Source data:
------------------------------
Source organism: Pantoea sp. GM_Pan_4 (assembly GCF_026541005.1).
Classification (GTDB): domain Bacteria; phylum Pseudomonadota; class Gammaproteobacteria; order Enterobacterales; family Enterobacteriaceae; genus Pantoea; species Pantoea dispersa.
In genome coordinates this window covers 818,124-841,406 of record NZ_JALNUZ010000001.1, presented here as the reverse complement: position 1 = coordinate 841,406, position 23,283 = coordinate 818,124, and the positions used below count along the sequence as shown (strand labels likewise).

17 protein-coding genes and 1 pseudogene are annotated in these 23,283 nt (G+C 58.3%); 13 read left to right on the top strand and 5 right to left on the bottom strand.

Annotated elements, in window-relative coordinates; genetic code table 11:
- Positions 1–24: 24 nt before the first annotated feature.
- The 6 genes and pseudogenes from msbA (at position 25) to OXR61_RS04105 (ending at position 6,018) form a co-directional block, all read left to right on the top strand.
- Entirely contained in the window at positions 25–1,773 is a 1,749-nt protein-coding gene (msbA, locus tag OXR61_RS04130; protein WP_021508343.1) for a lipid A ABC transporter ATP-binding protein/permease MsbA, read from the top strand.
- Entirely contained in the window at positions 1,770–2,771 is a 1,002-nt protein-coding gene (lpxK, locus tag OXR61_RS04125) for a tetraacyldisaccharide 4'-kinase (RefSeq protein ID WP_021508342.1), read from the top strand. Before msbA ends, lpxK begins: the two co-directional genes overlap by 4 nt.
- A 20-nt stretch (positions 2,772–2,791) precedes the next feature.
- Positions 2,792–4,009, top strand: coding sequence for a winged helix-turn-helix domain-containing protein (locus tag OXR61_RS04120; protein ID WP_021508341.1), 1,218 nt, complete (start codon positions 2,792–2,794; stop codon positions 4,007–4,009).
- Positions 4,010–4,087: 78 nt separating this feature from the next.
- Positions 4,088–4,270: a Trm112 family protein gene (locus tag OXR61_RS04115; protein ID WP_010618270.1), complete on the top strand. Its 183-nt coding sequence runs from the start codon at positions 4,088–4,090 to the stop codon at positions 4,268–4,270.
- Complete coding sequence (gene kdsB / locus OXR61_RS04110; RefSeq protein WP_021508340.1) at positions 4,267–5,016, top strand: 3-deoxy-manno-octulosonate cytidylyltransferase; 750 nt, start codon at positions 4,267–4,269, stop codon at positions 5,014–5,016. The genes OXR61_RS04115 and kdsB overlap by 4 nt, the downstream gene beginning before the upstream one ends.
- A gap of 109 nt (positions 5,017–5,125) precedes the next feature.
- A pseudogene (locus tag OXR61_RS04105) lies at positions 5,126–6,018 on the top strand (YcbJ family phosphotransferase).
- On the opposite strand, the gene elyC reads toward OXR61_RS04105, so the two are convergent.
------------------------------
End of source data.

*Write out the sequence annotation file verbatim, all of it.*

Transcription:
Source organism: Pantoea sp. GM_Pan_4 (assembly GCF_026541005.1).
Classification (GTDB): domain Bacteria; phylum Pseudomonadota; class Gammaproteobacteria; order Enterobacterales; family Enterobacteriaceae; genus Pantoea; species Pantoea dispersa.
In genome coordinates this window covers 818,124-841,406 of record NZ_JALNUZ010000001.1, presented here as the reverse complement: position 1 = coordinate 841,406, position 23,283 = coordinate 818,124, and the positions used below count along the sequence as shown (strand labels likewise).

17 protein-coding genes and 1 pseudogene are annotated in these 23,283 nt (G+C 58.3%); 13 read left to right on the top strand and 5 right to left on the bottom strand.

Annotated elements, in window-relative coordinates; genetic code table 11:
- Positions 1–24: 24 nt before the first annotated feature.
- The 6 genes and pseudogenes from msbA (at position 25) to OXR61_RS04105 (ending at position 6,018) form a co-directional block, all read left to right on the top strand.
- Entirely contained in the window at positions 25–1,773 is a 1,749-nt protein-coding gene (msbA, locus tag OXR61_RS04130; protein WP_021508343.1) for a lipid A ABC transporter ATP-binding protein/permease MsbA, read from the top strand.
- Entirely contained in the window at positions 1,770–2,771 is a 1,002-nt protein-coding gene (lpxK, locus tag OXR61_RS04125) for a tetraacyldisaccharide 4'-kinase (RefSeq protein ID WP_021508342.1), read from the top strand. Before msbA ends, lpxK begins: the two co-directional genes overlap by 4 nt.
- A 20-nt stretch (positions 2,772–2,791) precedes the next feature.
- Positions 2,792–4,009, top strand: coding sequence for a winged helix-turn-helix domain-containing protein (locus tag OXR61_RS04120; protein ID WP_021508341.1), 1,218 nt, complete (start codon positions 2,792–2,794; stop codon positions 4,007–4,009).
- Positions 4,010–4,087: 78 nt separating this feature from the next.
- Positions 4,088–4,270: a Trm112 family protein gene (locus tag OXR61_RS04115; protein ID WP_010618270.1), complete on the top strand. Its 183-nt coding sequence runs from the start codon at positions 4,088–4,090 to the stop codon at positions 4,268–4,270.
- Complete coding sequence (gene kdsB / locus OXR61_RS04110; RefSeq protein WP_021508340.1) at positions 4,267–5,016, top strand: 3-deoxy-manno-octulosonate cytidylyltransferase; 750 nt, start codon at positions 4,267–4,269, stop codon at positions 5,014–5,016. The genes OXR61_RS04115 and kdsB overlap by 4 nt, the downstream gene beginning before the upstream one ends.
- A gap of 109 nt (positions 5,017–5,125) precedes the next feature.
- A pseudogene (locus tag OXR61_RS04105) lies at positions 5,126–6,018 on the top strand (YcbJ family phosphotransferase).
- On the opposite strand, the gene elyC reads toward OXR61_RS04105, so the two are convergent.